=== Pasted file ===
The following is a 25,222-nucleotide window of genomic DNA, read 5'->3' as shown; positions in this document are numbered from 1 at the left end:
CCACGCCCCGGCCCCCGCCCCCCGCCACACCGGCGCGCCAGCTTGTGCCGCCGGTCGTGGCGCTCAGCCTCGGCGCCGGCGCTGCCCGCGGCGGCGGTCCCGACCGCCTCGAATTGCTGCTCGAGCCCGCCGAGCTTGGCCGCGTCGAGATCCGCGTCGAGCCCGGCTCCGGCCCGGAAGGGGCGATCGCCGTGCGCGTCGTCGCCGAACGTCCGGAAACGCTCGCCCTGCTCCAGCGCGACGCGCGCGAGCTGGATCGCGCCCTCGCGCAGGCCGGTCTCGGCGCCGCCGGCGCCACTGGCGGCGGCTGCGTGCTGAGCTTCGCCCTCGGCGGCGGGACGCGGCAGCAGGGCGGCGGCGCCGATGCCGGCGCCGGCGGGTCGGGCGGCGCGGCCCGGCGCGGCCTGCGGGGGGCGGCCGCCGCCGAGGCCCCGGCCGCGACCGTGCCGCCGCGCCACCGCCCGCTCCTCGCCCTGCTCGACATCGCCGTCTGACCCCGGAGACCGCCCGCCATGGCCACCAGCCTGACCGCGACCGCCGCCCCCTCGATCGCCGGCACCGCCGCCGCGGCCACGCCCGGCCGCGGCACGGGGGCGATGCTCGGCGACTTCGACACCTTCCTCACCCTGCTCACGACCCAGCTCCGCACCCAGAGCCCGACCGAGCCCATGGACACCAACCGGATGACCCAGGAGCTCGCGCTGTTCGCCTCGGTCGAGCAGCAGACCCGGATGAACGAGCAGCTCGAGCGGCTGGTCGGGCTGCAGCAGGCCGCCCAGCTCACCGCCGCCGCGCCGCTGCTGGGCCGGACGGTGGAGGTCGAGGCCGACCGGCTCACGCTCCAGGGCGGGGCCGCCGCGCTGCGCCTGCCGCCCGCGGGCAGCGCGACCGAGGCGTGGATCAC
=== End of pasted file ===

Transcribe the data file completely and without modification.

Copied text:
The following is a 25,222-nucleotide window of genomic DNA, read 5'->3' as shown; positions in this document are numbered from 1 at the left end:
CCACGCCCCGGCCCCCGCCCCCCGCCACACCGGCGCGCCAGCTTGTGCCGCCGGTCGTGGCGCTCAGCCTCGGCGCCGGCGCTGCCCGCGGCGGCGGTCCCGACCGCCTCGAATTGCTGCTCGAGCCCGCCGAGCTTGGCCGCGTCGAGATCCGCGTCGAGCCCGGCTCCGGCCCGGAAGGGGCGATCGCCGTGCGCGTCGTCGCCGAACGTCCGGAAACGCTCGCCCTGCTCCAGCGCGACGCGCGCGAGCTGGATCGCGCCCTCGCGCAGGCCGGTCTCGGCGCCGCCGGCGCCACTGGCGGCGGCTGCGTGCTGAGCTTCGCCCTCGGCGGCGGGACGCGGCAGCAGGGCGGCGGCGCCGATGCCGGCGCCGGCGGGTCGGGCGGCGCGGCCCGGCGCGGCCTGCGGGGGGCGGCCGCCGCCGAGGCCCCGGCCGCGACCGTGCCGCCGCGCCACCGCCCGCTCCTCGCCCTGCTCGACATCGCCGTCTGACCCCGGAGACCGCCCGCCATGGCCACCAGCCTGACCGCGACCGCCGCCCCCTCGATCGCCGGCACCGCCGCCGCGGCCACGCCCGGCCGCGGCACGGGGGCGATGCTCGGCGACTTCGACACCTTCCTCACCCTGCTCACGACCCAGCTCCGCACCCAGAGCCCGACCGAGCCCATGGACACCAACCGGATGACCCAGGAGCTCGCGCTGTTCGCCTCGGTCGAGCAGCAGACCCGGATGAACGAGCAGCTCGAGCGGCTGGTCGGGCTGCAGCAGGCCGCCCAGCTCACCGCCGCCGCGCCGCTGCTGGGCCGGACGGTGGAGGTCGAGGCCGACCGGCTCACGCTCCAGGGCGGGGCCGCCGCGCTGCGCCTGCCGCCCGCGGGCAGCGCGACCGAGGCGTGGATCAC